Curing is the final step in the nearly 70-step, highly complex process of concrete production and placement. As in any process, missing or poorly performing any step can negatively impact the outcome (i.e., finished concrete) in terms of appearance and sustainability.
Thanks to the brutal winter of 2013, many people noticed scaling or mortar flaking in new exterior concrete flatwork such as sidewalks, driveways, parking lots, and curbs and gutters. This superficial deterioration can be the result of many factors, including inadequate concrete curing.
Proper concrete curing involves providing and/or maintaining adequate moisture and temperature to permit the portland cement in the concrete mix to properly hydrate and gain strength with time. The freeze-thaw durability of concrete is dependent upon three factors: 1) the incorporation of fine air voids (air entrainment) in the concrete, 2) proper finishing, and 3) curing for the development of durability strength. These factors result in beneficial properties that maximize water-tightness, freeze-thaw durability and volume stability.
It’s important, however, to note: Curing is the final step in the nearly 70-step, highly complex process of concrete production and placement. As in any process, missing or poorly performing any step can negatively impact the outcome (i.e., finished concrete) in terms of appearance and sustainability.
Proper curing is not only necessary; it’s critical. Still, proper curing practices are often overlooked due to a number of factors such as scheduling, environmental constraints and aesthetics. Granted, these factors present some very hard choices on the part of the construction team/owner.
The Upper Midwest’s typical early-winter weather and its potential for numerous freeze-thaw cycles can wreak havoc on early-age concrete, especially that which isn’t properly finished and cured. Design concrete strength, which at 4500 psi is the minimum strength specified to resist repetitive freeze-thaw cycles, can be attained under proper ambient conditions at 28 days; the longer the curing process, the greater likelihood of reaching the design strength. However, the practicalities of modern construction scheduling do not permit a 28-day curing interval. Not incorporating plans for providing the best finishing and curing at the time of your work may prove costly if winter weather comes early.
Early-age concrete that reaches its design strength may still be relatively porous. As a result, design strength doesn’t necessarily equal durability strength. Concrete requires additional time for the complete hydration of the cement to fill pore spaces and capillaries, which, if unfilled, can represent avenues for significant moisture intrusion leading to saturation. The critical saturation of this paste can overwhelm even properly air entrained early-age concrete. In addition, research and experience suggest that concrete given time before winter to significantly dry after proper curing will perform better in real-life durability testing.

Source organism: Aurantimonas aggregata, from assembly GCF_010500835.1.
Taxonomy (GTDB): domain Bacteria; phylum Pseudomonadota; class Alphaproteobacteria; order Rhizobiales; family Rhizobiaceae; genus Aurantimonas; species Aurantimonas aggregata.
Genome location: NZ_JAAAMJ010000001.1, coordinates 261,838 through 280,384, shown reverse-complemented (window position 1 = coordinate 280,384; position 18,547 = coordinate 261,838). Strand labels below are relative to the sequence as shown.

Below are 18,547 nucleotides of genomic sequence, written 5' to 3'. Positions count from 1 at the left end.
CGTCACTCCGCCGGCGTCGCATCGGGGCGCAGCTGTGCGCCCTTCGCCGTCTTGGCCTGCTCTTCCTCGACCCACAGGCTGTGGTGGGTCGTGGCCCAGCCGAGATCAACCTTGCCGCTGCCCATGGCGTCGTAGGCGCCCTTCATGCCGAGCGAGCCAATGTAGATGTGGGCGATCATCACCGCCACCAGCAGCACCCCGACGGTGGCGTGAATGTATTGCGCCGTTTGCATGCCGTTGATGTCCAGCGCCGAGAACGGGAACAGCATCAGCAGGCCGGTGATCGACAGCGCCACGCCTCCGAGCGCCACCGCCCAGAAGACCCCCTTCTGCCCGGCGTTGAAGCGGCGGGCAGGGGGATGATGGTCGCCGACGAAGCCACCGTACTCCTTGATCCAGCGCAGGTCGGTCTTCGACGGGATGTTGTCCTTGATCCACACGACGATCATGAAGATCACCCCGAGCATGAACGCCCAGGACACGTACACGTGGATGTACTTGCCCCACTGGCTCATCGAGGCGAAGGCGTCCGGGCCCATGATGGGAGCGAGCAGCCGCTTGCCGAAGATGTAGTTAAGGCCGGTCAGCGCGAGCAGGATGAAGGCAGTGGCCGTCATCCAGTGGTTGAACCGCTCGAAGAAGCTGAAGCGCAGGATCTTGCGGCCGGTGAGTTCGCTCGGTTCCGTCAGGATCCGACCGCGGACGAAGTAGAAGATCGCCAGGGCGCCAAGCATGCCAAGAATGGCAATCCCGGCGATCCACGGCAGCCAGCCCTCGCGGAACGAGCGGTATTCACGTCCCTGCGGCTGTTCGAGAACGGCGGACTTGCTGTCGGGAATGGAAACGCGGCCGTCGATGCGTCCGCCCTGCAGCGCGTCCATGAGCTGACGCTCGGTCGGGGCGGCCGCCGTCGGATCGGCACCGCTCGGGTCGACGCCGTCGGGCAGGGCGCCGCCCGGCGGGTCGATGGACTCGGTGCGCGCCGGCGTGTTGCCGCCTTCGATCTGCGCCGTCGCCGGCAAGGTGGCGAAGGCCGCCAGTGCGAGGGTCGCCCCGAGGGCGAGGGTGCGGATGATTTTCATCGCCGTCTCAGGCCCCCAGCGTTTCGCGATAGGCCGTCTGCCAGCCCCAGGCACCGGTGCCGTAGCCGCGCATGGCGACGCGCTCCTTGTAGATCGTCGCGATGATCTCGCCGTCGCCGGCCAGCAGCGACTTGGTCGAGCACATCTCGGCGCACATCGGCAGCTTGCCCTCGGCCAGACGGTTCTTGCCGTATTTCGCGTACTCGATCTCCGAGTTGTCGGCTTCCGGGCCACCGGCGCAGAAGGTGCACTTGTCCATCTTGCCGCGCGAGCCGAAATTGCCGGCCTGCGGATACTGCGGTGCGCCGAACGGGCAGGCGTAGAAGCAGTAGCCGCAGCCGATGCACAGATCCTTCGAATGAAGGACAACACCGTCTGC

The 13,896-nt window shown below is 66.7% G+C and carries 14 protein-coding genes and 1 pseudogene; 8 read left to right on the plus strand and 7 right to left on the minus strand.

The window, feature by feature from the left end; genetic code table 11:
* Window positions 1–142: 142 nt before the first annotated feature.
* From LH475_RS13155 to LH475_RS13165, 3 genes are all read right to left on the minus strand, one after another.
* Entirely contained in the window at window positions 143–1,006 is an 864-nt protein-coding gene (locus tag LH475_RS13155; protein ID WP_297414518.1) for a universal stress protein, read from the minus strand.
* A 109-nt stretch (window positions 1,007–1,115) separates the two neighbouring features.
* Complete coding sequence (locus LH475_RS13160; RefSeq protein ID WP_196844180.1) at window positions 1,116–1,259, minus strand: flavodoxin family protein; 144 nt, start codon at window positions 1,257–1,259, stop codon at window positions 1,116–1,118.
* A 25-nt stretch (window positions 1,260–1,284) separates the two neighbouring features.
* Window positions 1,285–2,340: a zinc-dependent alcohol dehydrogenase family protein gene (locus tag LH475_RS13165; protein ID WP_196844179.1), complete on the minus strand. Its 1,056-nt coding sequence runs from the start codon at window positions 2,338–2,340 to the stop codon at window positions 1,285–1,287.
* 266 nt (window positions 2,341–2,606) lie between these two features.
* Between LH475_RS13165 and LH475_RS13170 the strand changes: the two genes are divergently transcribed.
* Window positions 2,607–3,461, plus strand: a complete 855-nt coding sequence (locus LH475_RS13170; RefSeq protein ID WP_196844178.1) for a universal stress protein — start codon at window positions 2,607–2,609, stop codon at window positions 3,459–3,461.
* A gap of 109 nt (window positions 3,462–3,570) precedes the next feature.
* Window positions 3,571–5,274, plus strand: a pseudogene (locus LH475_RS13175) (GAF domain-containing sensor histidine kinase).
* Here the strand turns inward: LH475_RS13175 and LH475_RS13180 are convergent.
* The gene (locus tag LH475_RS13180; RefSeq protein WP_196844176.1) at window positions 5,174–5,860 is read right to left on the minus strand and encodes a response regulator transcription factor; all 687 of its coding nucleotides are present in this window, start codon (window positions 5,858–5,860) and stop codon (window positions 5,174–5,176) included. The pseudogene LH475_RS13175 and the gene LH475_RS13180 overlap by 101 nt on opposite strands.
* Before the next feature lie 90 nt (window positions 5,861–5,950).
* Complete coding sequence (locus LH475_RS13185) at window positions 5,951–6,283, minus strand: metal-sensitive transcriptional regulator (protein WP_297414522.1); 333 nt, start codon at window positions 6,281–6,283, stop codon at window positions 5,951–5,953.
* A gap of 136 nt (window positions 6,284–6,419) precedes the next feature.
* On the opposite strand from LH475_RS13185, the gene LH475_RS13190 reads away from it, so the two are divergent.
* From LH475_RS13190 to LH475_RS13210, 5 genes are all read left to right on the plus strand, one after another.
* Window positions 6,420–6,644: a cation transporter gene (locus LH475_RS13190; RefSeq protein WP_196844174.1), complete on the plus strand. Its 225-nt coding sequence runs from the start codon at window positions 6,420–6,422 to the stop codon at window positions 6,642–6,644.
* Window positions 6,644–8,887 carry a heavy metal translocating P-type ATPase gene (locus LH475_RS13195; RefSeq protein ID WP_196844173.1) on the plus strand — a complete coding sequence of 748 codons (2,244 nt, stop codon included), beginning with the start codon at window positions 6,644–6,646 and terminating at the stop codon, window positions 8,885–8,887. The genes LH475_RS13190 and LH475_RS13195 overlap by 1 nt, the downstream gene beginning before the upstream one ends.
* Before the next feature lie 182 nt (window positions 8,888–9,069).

Concrete can be cured through the use of water and various chemicals called curing compounds/sealers (we’ll discuss the properties of each in part two of this article). Certain curing practices can affect the appearance and wear resistance of the finished concrete. For example, the use of polyethylene, burlap, or a combined product called “burlene” can result in color variations, termed “tiger striping,” to the finished concrete when differential drying has occurred. Likewise, some departments of transportation may specify the use of a curing compound for their roads and bridges, which is very effective for curing, but its potential for non-uniform color and wear is not aesthetically acceptable for most other commercial and residential applications.
Curing should take place immediately after concrete is placed and finished; not hours later, and certainly not on the following day. It is critical for early-age concrete to be subjected to moisture and temperatures above 50 degrees Fahrenheit for appropriate strength gain. Low humidity and even a slight wind can quickly compromise surface paste and result in a network of fine, random surface cracks, known as “crazing cracks,” which generally occur within 24 hours after placement. Furthermore, if the concrete dries out or temperatures dip to near freezing, its strength and durability can be compromised. Construction schedules should allow for curing to take place right away, and with the proper materials.
The curing of concrete is an art as well as a science. It requires a skilled professional to coordinate activities with the producer and to perform the proper placement, finishing and curing techniques. Make sure the professionals you choose for your job are qualified as such by the American Concrete Institute’s Certified Concrete Finisher program or similar accreditation.
Part two of this series focuses on construction considerations for curing exterior concrete late in the construction season and can be found here.
Dan Vruno, a Principal Engineer in our concrete materials laboratory, can be reached at dvruno@teamAET.com